From Google to YouTube, the Internet is smothered with endless information for us to absorb. Vast arrays of articles, studies and data are available at our fingertips to shed light on anything we desire to research. You’re sure to be a Google Expert by the end of the day if you take the time to learn about your Nutrition, Training, Recovery, and Supplementation.
But even with all this knowledge we are often times stuck with generic meal plans and training programs that leave personalized planning by the wayside.
It’s not uncommon for any of us to seek out the perfect plan. We find an athlete who’s physique we desire, subscribe to their program, and attack it with all of our energy and focus for the next few months. Along the way though, we all realize that while the program is well planned, it’s neglecting exactly what we personally need.
At a very basic level we must account for our own weekly schedule and availability, sleep and recovery, as well as potential roadblocks that can derail our training. Within our workouts we need the ability to adjust exercise selection to allow for developmental needs and accessory work. All of these aspects can cause a well written yet generic program to not work for us.
So how do we personalize any program to continually work for us?
My ideal training program has always been one that fits my goals, allows me to progress, and prioritizes what I need most.
By using the Prioritizing Method, you are able to make your training program consistently work for you and your goals.
Here’s how to use the Prioritizing Method as a tool to use alongside your current workout program.
Every Four Weeks you will sit down and assess your current progress and development towards your training goals.
1) How many training sessions were in your program this month, and how many did you fully complete?
2) What are your current lagging muscle groups and exercises that need to be worked on?
3) What are your current strongest muscle groups and exercises?
4) What is your number one goal going forward for the next month of training?
Once you critique your personal progress and development, you can assess which things need to be Prioritized to ensure continual growth in the upcoming training cycle.
If there are things always getting in the way of your training, muscle groups that are constantly overpowering others, or weaknesses that aren’t being addressed, now is the time to adjust your program and focus on exactly what you currently need most through the Prioritizing Method.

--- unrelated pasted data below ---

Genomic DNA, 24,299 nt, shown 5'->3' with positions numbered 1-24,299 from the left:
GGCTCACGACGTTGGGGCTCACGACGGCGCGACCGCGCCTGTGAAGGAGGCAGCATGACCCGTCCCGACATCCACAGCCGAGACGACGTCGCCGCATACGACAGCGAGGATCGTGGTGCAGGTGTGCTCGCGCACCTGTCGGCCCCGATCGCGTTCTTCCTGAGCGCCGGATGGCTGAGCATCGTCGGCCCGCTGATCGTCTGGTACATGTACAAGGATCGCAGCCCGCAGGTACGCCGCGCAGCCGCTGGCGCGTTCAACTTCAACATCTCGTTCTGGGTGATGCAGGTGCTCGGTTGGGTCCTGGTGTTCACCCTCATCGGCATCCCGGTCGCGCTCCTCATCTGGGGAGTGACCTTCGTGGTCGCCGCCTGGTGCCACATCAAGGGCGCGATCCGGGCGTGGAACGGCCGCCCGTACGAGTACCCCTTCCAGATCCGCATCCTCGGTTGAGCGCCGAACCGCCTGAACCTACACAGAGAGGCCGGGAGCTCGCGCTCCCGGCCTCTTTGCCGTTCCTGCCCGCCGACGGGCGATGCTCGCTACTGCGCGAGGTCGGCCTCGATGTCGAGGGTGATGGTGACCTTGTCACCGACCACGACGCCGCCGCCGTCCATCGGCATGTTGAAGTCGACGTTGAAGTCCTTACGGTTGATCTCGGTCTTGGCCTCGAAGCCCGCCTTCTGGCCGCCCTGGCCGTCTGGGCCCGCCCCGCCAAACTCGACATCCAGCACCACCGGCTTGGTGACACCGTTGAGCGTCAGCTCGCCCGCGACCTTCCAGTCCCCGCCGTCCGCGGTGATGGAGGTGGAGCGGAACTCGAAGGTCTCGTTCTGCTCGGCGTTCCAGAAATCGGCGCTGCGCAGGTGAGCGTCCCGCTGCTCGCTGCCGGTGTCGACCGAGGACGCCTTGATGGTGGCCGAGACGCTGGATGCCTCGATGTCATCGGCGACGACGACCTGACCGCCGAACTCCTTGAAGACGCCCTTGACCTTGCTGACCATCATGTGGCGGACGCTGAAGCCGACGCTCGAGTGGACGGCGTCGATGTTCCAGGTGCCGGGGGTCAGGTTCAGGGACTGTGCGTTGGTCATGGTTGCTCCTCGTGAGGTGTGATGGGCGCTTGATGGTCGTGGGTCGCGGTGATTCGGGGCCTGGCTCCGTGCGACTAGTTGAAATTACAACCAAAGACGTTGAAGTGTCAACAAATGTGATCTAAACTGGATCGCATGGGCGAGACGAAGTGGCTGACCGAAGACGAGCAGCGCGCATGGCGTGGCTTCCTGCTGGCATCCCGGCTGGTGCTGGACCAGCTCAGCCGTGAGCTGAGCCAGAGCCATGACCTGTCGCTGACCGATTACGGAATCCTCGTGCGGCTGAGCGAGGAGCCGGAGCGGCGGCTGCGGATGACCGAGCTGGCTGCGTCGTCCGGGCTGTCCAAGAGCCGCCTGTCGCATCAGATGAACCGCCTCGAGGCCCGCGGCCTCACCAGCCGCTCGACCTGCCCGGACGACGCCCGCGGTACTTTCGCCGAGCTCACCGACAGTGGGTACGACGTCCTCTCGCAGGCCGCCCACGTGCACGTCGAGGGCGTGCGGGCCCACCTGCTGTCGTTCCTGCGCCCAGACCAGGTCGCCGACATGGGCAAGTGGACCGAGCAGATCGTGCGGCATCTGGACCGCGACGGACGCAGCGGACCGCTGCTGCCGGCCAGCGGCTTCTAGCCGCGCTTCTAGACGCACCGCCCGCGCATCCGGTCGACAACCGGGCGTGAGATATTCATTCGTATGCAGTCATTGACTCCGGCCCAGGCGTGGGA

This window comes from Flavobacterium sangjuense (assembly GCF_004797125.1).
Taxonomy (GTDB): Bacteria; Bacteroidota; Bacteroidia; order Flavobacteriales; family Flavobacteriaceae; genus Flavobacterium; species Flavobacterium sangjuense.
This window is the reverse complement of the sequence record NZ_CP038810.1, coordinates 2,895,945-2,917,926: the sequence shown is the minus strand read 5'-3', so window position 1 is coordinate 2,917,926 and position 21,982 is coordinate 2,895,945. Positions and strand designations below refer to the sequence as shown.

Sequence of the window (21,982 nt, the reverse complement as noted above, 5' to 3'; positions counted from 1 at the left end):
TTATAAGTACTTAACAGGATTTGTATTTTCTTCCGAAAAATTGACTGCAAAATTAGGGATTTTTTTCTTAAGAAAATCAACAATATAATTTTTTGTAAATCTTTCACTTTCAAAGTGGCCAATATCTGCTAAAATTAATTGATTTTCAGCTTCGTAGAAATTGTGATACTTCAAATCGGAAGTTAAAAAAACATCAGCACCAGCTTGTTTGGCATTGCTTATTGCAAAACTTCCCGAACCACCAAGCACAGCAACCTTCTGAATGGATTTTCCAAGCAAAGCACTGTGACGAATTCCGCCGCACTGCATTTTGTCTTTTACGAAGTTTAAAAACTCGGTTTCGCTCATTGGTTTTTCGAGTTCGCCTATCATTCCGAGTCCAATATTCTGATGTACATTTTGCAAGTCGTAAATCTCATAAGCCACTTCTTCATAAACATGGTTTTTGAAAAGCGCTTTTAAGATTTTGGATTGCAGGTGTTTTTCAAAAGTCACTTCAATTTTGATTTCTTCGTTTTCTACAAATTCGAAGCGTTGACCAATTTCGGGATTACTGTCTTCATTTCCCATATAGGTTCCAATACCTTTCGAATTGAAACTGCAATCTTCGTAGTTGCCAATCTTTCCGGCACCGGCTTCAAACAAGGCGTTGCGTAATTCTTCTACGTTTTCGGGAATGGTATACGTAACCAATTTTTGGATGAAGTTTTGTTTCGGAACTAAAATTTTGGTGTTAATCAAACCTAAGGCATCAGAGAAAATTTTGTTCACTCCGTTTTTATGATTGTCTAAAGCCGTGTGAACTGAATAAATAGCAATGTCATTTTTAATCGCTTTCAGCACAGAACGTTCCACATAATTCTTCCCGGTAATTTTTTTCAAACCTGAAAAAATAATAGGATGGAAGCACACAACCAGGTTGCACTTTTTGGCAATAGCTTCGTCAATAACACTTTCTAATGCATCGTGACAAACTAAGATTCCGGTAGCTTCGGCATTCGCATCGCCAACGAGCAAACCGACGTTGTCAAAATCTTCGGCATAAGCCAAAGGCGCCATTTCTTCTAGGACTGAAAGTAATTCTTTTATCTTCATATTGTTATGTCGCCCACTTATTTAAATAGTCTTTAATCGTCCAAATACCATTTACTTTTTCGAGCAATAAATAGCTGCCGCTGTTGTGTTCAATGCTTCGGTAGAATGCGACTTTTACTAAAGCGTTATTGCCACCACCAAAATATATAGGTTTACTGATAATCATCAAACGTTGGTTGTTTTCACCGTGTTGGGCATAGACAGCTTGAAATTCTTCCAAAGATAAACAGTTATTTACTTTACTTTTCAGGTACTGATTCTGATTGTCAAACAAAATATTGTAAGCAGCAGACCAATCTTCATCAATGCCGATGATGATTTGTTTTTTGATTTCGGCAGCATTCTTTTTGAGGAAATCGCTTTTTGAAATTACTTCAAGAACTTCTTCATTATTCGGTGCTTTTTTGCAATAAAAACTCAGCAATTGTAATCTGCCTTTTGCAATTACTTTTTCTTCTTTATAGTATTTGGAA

Let me give you some examples of how you can use the Prioritizing Method based on your own personal goals in the weight room, depending on what training style you are following.
Prioritizing as a Bodybuilder
When it comes to developing a complete physique, you are constantly adjusting your training program to account for lacking muscle groups. If your Quad Sweeps and Hamstring Tie-Ins are lagging, but your Chest is popping like a Barrel of Whiskey, then you are going to start Prioritizing your Leg Training. In order to do this, move your Leg Day to the beginning of your training split. This will ensure that you have the most rest and recovery to power your workout, and potentially allow you to add extra workload later in the week for further development.
After 4 weeks of starting your week with your weakest muscle group, reassess your physique and change that opening spot to what you need most.
You’ll be interested to see how muscle groups that were lagging may become your stronger points once given Priority.
Prioritizing as a Powerlifter
For the Strength Athlete, we can often times focus on the lifts that we are strongest at or come easiest. In order to progress though, we must develop our weakest lifts and movement patterns.
If your Squat is substantially lagging behind your Bench Press, then consider starting your week with your Squat workout. By not having secondary muscles that have been exhausted by other workouts, you are more likely to properly begin to develop the strength and be able to complete the necessary workload for growth.
As your Squat begins to strengthen, assess your competition lifts and determine which lifts now need to be Prioritized.
Prioritizing as a Weekend Warrior
For some, our training is a weekly hobby that helps us feel and look better, but that doesn’t mean we still don’t want the most out of our efforts.
If you are constantly struggling to stick to your plan, it most likely is resulting in becoming stronger in your early week workouts, but lagging in the muscles you leave for the second half. Start you week with the workouts that you struggle to complete, but leave your favorite sessions for the end of the week. You are more likely to complete your workouts Monday through Wednesday, but if Thursday and Friday’s workouts are your favorite lifts then you may just get into the gym when before it seemed impossible.
If you start to realize you are always skipping certain days, then rotate your training split to allow every muscle to be worked on a rotation rather than concrete plan.
As you can see, no matter what your training goals are, the Prioritizing Method can greatly enhance and promote continual development alongside even the most generic training programs.